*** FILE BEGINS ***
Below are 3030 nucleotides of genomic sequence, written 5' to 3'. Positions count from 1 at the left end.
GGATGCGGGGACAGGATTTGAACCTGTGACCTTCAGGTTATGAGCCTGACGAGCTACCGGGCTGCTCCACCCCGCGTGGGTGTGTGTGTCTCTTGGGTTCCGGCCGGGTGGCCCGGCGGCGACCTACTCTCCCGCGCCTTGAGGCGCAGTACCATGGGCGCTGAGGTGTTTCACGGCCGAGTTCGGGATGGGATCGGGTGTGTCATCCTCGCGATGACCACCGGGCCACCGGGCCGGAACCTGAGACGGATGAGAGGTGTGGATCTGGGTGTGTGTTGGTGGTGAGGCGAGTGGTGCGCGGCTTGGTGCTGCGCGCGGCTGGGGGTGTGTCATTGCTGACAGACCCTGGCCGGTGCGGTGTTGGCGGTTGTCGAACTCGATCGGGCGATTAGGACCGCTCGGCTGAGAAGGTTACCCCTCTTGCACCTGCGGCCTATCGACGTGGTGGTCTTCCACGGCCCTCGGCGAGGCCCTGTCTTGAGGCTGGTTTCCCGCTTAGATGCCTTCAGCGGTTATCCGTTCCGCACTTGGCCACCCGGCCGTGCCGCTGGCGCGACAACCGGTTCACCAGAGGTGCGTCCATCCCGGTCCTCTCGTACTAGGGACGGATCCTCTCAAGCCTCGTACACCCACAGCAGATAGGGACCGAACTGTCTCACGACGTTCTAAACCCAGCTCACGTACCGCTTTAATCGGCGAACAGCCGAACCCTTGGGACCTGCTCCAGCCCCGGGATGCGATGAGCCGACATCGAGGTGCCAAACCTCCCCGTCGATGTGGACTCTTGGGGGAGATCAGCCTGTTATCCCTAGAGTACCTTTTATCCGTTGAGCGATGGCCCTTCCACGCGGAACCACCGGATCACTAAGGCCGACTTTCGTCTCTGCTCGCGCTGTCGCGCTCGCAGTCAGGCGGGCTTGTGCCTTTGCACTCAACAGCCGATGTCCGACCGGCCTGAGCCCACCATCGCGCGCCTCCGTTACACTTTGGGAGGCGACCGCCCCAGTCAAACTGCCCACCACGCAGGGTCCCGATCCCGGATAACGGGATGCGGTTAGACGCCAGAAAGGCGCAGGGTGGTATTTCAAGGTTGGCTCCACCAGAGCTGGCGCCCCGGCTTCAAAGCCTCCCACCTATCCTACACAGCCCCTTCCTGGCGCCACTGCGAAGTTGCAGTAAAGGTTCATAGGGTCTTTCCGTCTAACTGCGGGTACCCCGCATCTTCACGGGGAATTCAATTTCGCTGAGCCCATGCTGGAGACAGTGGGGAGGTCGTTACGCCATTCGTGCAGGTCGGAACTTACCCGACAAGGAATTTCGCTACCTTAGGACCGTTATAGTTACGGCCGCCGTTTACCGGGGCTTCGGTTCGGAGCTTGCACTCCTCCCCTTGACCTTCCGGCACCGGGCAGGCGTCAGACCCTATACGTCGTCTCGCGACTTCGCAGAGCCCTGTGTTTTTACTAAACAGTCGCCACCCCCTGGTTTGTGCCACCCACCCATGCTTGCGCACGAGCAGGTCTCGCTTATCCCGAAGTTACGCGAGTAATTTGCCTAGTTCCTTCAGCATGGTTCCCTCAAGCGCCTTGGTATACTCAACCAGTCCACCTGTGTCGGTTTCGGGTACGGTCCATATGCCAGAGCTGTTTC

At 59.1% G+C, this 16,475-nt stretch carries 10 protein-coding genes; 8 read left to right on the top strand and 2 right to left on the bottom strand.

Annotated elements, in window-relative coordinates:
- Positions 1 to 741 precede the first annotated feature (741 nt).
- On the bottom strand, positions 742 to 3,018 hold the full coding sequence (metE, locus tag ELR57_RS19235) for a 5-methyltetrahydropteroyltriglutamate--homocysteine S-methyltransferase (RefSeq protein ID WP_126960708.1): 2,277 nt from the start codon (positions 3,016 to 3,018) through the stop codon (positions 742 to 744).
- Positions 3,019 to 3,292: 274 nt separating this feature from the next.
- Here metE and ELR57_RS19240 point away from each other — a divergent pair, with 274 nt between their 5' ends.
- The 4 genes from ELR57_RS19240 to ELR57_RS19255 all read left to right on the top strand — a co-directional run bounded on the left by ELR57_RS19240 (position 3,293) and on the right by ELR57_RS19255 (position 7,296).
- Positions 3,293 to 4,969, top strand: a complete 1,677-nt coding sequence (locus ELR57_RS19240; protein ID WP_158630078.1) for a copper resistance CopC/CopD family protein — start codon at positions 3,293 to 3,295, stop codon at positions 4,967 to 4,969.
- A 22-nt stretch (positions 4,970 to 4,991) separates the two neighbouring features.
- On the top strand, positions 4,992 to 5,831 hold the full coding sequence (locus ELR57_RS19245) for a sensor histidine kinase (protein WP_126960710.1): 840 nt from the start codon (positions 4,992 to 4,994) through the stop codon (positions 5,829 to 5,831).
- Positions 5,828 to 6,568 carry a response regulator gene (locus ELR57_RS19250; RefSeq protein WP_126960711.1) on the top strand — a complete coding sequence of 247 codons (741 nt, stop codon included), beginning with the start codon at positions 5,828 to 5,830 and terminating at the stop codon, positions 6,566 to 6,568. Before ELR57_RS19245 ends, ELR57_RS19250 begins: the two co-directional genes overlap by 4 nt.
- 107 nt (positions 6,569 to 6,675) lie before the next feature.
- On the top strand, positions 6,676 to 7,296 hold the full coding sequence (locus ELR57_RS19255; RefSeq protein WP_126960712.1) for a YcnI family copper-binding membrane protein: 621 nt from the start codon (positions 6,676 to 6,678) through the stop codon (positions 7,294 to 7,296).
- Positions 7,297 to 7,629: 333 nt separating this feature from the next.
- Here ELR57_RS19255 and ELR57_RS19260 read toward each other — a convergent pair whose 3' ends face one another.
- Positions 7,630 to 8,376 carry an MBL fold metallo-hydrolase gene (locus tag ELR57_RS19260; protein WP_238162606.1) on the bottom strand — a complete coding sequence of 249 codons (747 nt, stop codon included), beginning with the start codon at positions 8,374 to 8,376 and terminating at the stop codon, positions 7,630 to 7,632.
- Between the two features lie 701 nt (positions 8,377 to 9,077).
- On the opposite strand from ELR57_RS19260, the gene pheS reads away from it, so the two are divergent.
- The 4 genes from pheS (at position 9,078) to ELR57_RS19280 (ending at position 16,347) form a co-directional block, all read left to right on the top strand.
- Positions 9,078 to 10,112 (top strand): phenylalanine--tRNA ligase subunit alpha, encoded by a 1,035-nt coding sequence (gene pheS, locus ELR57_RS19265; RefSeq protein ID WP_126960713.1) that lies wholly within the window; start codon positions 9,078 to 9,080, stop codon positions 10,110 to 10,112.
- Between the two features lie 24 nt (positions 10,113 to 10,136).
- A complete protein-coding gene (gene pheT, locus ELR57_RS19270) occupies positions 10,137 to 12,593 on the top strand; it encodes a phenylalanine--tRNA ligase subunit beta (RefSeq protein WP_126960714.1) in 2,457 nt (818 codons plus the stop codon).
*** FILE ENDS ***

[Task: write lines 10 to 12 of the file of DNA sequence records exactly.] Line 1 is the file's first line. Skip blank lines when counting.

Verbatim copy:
- Positions 3,293 to 4,969, top strand: a complete 1,677-nt coding sequence (locus ELR57_RS19240; protein ID WP_158630078.1) for a copper resistance CopC/CopD family protein — start codon at positions 3,293 to 3,295, stop codon at positions 4,967 to 4,969.
- A 22-nt stretch (positions 4,970 to 4,991) separates the two neighbouring features.
- On the top strand, positions 4,992 to 5,831 hold the full coding sequence (locus ELR57_RS19245) for a sensor histidine kinase (protein WP_126960710.1): 840 nt from the start codon (positions 4,992 to 4,994) through the stop codon (positions 5,829 to 5,831).